I agree with Tamas @meltam that it depends on whether the cable is plugged in once and left untouched , as in a wall mounted largse flat screen , or continually plugged in and out of the device . I will look for plug strength in that case . As far as cable price goes I’ ve seen HDMI cables worth $5.00 and some worth $1000 a metre . Honestly I can’t really tell the difference in picture quality . /

In the end it’s just horses for courses . Pay for for what suits your budget and you are happy with .


I buy cheap HDMI cables and refuse to pay more than $2 per cable and some nominal postage unless it is longer than 2 metres. Best price I ever paid was $1 for a 1.5 metre cable from Coles (it admittedly was on special and I bought several). Never have had issues with picture or sound quality through any of them. No I don’t use them all myself but I do buy them for when friends and family require cables for their nice monitors etc they place around their homes.

Speaker cabling it pays to buy well insulated but not overboard priced.

When I buy Toslink optical fibre I always pay for quality certified product, this can mean a bit of a premiium on cheaper non certified but my feeling it is worth the extra to ensure it meets the standards.

On the rare occasions I need Ethernet cable for a TV again I buy only cable that is certified at least to Cat 5e, I avoid the cheap China ones as the crimping/connections of the RJ45 connectors has been poor on several occasions. I tend now to make to requirements.

But in all of this nothing needs to be overly expensive and all can be bought at quite modest prices and still deliver excellent service.


HDMI cables carry digital signals 0 and1s so the cost of the cable has no bearing on the quality of the picture they either work or don’t work.
There is a whole industry devoted to getting consumers to pay large sums of money for interconnects,and use snakeoil descriptions such as “skin effect,colorization,warmth,and openness”.
As long as the cable is reasonably robust and well made don’t pay pay through the nose!


Rather than try to reconstruct all the salient points and sub-questions,


Audiovisual cable mythology is a good example of a marketing method that is often employed in selling. It can be used anywhere but fits in best with technical equipment for reasons that will become apparent. Let’s call it the voodoo confusion method, it has several common characteristics.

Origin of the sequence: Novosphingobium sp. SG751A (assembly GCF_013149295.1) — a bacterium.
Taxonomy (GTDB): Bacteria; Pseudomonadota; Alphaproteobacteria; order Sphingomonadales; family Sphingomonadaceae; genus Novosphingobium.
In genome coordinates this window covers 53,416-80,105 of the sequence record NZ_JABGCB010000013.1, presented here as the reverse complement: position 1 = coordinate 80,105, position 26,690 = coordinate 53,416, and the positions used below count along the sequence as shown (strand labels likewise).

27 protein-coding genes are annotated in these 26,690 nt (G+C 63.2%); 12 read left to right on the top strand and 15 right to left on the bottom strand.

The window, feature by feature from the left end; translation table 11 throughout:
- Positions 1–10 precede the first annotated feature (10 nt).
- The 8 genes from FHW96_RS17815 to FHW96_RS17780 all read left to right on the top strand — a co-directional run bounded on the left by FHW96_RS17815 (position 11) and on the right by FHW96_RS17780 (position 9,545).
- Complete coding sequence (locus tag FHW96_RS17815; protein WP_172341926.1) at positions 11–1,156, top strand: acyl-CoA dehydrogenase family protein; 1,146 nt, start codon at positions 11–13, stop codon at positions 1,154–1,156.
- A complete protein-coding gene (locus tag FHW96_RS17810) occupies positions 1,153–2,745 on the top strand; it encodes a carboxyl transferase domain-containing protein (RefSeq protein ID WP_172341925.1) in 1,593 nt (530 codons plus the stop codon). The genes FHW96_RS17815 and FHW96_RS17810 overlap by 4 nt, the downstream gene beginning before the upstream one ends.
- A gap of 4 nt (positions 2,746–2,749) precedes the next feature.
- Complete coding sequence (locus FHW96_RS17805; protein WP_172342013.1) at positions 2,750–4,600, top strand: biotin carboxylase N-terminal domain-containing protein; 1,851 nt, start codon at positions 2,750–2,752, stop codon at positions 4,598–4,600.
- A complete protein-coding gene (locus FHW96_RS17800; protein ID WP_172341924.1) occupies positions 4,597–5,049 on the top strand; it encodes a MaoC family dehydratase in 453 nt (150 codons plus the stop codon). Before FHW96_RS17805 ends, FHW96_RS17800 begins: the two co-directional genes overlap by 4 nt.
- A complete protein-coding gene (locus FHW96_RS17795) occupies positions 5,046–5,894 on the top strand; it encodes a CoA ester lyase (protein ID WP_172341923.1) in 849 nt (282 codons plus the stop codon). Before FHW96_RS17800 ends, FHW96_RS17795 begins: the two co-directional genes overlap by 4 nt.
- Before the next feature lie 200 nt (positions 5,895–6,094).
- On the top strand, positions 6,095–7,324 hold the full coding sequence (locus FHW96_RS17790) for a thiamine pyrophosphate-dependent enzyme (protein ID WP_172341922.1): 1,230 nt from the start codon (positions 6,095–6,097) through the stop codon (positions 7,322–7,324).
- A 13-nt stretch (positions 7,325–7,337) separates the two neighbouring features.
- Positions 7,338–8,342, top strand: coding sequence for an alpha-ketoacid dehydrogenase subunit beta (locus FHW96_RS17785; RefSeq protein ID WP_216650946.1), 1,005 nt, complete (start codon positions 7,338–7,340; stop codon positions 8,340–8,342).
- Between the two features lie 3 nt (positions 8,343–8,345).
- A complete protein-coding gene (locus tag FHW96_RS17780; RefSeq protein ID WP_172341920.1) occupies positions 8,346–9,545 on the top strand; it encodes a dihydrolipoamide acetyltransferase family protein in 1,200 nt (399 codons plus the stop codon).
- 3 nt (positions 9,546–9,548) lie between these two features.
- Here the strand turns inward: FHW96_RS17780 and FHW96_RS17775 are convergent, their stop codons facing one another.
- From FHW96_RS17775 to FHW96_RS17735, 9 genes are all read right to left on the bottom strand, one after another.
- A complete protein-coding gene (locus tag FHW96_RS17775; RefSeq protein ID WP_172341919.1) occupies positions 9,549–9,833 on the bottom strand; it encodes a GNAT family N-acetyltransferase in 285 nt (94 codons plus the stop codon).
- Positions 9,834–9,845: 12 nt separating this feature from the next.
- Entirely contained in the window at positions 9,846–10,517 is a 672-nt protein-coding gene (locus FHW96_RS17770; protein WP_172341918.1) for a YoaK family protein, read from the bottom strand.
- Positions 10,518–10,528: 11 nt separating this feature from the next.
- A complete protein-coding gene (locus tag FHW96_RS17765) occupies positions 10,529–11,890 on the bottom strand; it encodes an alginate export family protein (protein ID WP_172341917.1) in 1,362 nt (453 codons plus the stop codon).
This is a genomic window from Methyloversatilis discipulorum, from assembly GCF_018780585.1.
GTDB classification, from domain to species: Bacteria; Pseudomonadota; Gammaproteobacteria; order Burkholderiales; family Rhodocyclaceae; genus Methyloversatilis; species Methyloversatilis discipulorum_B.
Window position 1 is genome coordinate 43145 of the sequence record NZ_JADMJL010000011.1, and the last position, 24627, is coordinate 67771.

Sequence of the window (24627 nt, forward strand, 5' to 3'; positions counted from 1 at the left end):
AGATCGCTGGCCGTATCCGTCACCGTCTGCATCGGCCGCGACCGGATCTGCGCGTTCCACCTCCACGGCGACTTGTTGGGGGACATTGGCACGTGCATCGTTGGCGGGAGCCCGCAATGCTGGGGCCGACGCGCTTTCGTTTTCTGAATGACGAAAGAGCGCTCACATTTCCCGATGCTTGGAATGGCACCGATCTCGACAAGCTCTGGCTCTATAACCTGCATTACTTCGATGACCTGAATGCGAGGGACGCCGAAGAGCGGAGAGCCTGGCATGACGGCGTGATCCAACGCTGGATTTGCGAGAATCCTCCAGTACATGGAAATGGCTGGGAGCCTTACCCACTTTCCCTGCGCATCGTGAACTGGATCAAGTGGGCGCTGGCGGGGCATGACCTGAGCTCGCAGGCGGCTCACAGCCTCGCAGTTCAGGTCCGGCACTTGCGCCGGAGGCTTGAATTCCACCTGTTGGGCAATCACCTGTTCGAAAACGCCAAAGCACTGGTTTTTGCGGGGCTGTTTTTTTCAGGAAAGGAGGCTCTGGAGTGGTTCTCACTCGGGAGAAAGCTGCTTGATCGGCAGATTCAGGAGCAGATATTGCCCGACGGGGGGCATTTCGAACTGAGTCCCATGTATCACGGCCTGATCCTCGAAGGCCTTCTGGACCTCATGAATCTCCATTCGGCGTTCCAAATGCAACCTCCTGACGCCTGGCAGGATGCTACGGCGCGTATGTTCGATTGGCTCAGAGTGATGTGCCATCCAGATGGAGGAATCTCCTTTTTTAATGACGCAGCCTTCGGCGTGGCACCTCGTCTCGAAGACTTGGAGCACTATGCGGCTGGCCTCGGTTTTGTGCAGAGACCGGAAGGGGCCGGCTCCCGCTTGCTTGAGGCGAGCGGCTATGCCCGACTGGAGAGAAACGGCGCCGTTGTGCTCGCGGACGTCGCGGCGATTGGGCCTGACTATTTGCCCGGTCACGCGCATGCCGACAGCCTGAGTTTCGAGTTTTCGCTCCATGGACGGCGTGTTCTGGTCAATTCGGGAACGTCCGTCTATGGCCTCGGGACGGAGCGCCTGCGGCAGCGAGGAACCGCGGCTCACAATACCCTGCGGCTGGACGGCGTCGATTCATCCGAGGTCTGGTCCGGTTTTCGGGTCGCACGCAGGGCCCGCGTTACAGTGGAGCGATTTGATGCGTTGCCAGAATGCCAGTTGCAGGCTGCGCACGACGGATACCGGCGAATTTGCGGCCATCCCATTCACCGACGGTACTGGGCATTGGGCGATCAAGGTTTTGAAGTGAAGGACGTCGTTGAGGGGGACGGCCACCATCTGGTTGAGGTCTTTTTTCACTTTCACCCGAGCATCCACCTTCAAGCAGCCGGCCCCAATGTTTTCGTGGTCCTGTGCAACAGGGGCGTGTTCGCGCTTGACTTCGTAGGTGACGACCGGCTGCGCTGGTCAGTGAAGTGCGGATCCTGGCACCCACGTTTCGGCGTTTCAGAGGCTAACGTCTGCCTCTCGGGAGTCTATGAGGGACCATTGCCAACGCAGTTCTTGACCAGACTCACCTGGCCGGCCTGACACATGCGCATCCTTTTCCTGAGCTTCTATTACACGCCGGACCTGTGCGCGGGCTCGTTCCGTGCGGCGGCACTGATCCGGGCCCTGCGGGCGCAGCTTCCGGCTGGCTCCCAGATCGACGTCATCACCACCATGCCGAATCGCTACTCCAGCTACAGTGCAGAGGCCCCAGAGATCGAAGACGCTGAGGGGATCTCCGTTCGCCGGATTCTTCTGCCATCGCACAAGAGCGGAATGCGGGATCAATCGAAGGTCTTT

One is the some is good therefore more is better fallacy. For example, very thin speaker wires with weak connectors may degrade the sound due to high resistance or intermittent contact. The converse of this is to use very thick wires with very expensive connectors (literally gold plated). The salesman says they must be better, and technically he is right, but is it important? Would a well made cable with adequate connectors do just as well for a fraction of the price? Probably. Can you hear the difference using the super expensive cable? Probably not.

It uses appeal to quality, including special qualities. Gold represents quality in most people’s mind, just the word has that connotation. So you can add the word ‘gold’ into the spiel but better still something actually made of gold - whether it really matters or not. This allows the salesman to refer to a concrete item and to wave it in front of you, “gold, gold, gold I say”. You may be subjected to a demonstration where the two cables are compared, the salesman will tell you “hear the openness, the silky transients and the firm stereo images…”. Hopefully he remembers which one is plugged in before he starts with the poetry.

It can use appeals to special problems, bogies that may or may not matter but that can be a worry to the non-technical consumer. The skin effect is one such. The way that current is carried depends on frequency, as the frequency of an AC signal increases the current density increases near the surface of the conductor. Already this sounds bad. Will a really expensive cable defeat this dreaded condition? Does it actually matter?